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[32] success consisted in strategic movements to force the enemy to abandon the positions he had occupied. If this could be done with little or no fighting all the better.

This policy in so large a territory as intervened between Washington and Richmond amounted to little more than a game of hide and seek, so far as final victory is involved, and gave the defensive side all the advantage. When it was to be carried on by a commander whose imagination exaggerated the forces opposed, and whose caution magnified the danger to his rear, who never was willing to risk the use of all his army in an offensive battle, but thought it necessary to hold a large percentage in reserve against a possible reverse, the ineffectiveness of such operations is to be expected. Avoiding a direct advance upon the Confederate Army, the march began back through Maryland, over the South Mountains to the Potomac River at Berlin, Md. There the Army crossed the Potomac into the same section of Virginia in which the two battles of Bull Run had been fought and lost. Between the hostile forces the Blue Ridge interposed, and the passes were held by the Confederates. The advance was leisurely with frequent stops, the first at White Plains where we rested for three days. Here for the first time Colonel Upton's strict discipline began to be felt. He ordered a Court Martial to convene for the trial of certain offenders against military order, and several men were convicted and punished according to the decision of the court. In this proceeding he showed that he intended to enforce order, not by arbitrary personal authority, but in accordance with strict judicial procedure. It was this equitable dealing with them that made his men respect and honor him as a man, and readily obey him as an officer. He could not have won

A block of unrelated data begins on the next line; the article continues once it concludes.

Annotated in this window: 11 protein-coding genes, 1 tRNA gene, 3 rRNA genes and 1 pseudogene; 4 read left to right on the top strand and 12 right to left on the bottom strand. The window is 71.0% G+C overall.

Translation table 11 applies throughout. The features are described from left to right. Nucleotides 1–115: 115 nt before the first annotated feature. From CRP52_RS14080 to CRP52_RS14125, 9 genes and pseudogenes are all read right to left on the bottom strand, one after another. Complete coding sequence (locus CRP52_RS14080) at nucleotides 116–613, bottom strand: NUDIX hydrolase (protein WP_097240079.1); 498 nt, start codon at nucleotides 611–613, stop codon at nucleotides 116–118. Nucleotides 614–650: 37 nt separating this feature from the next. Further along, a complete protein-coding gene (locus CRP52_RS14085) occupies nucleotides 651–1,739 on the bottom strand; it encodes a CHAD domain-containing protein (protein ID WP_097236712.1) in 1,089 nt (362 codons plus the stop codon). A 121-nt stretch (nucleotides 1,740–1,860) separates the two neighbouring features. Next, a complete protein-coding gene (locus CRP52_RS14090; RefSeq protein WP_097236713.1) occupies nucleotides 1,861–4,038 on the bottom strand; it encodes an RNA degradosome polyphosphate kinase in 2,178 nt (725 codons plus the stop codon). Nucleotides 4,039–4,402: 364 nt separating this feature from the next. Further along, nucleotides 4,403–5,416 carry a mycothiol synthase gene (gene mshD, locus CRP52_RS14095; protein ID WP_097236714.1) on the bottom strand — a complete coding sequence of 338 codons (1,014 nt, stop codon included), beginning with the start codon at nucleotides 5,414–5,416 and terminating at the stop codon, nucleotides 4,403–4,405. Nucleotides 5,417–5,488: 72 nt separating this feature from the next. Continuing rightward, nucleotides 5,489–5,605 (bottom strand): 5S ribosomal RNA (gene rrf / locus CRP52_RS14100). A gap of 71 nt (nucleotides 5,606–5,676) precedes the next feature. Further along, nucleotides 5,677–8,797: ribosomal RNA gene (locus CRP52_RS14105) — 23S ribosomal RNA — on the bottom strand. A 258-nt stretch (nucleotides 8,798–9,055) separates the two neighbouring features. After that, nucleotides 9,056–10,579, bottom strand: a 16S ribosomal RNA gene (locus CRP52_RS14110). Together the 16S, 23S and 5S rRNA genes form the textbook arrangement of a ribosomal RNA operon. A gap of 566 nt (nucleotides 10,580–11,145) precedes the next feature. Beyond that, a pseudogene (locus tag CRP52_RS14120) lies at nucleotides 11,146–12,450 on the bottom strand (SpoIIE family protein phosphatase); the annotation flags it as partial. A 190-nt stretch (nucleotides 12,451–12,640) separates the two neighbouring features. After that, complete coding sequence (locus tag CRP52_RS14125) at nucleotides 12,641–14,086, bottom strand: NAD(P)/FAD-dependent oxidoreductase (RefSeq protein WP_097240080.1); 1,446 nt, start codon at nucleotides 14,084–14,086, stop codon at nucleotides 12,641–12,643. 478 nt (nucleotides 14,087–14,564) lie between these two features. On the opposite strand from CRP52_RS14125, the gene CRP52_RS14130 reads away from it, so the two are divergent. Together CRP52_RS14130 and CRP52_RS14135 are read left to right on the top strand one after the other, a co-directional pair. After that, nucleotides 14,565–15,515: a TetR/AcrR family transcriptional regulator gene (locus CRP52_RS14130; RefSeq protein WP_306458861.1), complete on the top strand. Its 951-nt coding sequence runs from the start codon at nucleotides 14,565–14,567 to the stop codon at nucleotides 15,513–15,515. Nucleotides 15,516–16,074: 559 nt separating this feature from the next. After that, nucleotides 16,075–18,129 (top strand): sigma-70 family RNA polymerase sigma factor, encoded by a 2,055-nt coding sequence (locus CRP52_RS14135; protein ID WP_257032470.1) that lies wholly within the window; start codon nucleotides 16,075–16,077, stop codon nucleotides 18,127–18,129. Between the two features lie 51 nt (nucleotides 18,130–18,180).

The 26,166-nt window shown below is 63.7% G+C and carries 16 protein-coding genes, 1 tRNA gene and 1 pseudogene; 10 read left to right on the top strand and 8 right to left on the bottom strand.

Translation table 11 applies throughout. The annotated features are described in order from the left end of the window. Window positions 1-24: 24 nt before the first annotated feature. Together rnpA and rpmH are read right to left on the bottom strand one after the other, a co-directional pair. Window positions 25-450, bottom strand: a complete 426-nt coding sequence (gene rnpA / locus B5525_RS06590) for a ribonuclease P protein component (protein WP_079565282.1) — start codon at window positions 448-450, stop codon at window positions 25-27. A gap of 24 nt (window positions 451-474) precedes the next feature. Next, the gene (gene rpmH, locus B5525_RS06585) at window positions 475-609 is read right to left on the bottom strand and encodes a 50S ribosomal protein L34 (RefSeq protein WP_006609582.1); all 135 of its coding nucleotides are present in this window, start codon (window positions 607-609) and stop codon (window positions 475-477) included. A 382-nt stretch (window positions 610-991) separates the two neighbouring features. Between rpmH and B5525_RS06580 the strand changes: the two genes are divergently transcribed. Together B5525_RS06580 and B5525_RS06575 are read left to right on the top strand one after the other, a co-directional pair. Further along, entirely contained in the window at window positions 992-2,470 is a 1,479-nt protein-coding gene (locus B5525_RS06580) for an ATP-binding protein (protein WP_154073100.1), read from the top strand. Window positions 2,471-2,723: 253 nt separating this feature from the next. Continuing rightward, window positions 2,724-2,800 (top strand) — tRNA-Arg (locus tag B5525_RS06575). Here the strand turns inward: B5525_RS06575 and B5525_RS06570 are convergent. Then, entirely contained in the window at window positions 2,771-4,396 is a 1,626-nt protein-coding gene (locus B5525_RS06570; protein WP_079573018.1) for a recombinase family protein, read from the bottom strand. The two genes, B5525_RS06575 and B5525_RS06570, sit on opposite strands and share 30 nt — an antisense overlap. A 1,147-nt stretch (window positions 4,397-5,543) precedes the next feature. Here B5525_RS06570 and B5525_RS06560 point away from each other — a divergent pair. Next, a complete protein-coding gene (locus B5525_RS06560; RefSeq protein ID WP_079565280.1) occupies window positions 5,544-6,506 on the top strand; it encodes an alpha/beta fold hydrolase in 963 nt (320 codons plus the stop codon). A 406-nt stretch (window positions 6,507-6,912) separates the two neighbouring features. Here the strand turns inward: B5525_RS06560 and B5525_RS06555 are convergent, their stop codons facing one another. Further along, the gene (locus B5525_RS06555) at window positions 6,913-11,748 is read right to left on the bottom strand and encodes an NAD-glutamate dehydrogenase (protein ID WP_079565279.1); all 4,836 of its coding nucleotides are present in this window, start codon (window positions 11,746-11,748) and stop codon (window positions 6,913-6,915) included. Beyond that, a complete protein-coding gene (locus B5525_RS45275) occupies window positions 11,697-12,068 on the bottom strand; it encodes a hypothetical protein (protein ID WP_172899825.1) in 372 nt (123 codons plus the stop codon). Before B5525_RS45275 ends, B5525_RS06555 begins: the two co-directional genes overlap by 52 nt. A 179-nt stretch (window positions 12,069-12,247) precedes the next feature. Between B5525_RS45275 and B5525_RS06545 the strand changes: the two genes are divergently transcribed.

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Emory Upton (1)
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